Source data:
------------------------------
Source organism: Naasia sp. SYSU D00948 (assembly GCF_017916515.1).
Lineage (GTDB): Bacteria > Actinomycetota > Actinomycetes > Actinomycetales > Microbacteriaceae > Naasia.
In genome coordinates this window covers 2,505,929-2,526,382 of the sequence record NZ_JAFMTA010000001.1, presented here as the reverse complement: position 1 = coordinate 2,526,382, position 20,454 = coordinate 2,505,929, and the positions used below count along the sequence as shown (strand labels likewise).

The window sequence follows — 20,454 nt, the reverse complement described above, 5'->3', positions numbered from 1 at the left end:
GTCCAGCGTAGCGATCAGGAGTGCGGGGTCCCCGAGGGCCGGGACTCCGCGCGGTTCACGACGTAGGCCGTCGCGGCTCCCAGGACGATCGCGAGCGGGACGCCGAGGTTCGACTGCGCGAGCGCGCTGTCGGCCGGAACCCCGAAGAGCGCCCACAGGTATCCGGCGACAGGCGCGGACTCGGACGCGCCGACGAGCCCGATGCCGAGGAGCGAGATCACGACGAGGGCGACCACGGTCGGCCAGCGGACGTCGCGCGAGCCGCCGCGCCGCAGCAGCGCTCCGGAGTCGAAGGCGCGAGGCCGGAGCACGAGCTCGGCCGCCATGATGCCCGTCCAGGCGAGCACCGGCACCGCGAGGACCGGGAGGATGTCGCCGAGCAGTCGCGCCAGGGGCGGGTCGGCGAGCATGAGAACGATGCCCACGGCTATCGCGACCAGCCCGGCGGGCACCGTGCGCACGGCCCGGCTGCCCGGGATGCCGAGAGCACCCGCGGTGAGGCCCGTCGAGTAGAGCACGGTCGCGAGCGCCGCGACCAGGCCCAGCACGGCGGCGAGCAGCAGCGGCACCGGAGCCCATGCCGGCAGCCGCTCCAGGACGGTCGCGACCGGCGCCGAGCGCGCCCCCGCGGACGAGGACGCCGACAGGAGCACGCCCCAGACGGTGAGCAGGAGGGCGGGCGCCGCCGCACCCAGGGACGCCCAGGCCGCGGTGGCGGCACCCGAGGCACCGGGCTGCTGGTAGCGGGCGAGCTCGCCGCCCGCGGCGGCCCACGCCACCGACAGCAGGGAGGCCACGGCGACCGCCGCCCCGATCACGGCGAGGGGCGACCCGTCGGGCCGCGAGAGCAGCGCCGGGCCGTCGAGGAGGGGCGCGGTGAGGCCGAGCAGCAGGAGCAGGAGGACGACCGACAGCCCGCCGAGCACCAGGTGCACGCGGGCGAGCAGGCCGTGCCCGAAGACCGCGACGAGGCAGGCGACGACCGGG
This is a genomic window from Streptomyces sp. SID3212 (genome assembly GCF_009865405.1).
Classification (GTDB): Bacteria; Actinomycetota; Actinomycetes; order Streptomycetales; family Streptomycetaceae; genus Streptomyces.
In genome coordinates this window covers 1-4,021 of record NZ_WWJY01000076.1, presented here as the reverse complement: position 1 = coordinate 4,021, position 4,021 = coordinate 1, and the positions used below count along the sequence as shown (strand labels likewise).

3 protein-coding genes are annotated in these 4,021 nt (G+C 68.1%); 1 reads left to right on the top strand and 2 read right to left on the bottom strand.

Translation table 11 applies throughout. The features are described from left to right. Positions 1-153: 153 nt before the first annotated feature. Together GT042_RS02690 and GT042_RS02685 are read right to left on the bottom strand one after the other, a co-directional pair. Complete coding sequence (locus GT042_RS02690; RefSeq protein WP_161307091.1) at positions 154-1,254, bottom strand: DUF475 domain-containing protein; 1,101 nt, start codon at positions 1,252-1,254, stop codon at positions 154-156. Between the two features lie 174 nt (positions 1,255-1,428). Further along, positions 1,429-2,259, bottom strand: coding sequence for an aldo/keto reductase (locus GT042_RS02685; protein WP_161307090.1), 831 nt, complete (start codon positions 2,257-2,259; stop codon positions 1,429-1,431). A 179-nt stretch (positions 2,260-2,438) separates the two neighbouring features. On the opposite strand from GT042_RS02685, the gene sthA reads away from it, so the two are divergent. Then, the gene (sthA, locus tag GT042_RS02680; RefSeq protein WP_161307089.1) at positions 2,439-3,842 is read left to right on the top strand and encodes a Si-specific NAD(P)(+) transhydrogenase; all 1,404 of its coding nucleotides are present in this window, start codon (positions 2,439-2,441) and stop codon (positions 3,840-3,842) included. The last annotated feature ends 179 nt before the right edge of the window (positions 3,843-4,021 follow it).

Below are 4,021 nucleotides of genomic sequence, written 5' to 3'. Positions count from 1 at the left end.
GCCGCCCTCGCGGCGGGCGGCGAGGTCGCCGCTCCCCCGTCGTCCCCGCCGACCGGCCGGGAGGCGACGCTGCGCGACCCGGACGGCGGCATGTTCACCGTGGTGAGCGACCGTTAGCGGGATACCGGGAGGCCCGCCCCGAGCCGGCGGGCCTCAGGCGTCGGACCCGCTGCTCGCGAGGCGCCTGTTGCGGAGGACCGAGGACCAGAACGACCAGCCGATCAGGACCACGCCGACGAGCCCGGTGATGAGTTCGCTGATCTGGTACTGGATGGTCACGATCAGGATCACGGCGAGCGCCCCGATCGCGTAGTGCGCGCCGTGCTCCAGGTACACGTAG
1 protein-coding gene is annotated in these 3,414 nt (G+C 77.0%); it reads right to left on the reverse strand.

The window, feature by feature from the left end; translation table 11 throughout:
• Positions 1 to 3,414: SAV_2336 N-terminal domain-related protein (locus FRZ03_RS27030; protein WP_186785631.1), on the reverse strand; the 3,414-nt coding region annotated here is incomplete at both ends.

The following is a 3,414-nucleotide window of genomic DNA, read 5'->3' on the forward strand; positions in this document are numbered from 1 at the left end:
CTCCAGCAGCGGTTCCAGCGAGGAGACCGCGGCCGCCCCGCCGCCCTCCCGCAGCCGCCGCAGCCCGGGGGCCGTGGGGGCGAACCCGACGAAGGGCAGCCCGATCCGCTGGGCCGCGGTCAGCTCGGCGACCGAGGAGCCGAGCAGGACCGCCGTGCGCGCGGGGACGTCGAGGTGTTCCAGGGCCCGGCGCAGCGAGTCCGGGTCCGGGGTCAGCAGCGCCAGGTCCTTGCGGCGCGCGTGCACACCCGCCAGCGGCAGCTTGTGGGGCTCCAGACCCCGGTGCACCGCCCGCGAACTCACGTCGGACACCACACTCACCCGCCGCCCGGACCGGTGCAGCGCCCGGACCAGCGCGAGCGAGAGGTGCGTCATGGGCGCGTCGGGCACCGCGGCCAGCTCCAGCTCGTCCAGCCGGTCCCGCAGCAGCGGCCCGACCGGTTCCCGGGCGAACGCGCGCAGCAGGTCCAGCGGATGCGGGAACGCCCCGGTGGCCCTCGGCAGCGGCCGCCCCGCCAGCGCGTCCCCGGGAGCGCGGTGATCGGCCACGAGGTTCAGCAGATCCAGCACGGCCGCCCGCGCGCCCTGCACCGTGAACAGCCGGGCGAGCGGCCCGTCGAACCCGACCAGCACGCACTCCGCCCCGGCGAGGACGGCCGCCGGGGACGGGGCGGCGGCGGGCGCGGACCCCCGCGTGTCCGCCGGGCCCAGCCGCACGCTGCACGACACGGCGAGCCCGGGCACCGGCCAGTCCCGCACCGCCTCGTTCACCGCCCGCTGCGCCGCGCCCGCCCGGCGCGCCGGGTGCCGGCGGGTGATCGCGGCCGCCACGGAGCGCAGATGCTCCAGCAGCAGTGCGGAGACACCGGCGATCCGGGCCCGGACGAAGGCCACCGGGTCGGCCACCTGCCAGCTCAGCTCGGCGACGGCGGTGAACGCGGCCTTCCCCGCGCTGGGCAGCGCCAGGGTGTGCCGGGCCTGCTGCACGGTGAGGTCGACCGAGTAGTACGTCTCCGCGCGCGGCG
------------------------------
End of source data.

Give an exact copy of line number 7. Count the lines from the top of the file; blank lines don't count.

Classification (GTDB): Bacteria; Actinomycetota; Actinomycetes; order Streptomycetales; family Streptomycetaceae; genus Streptomyces.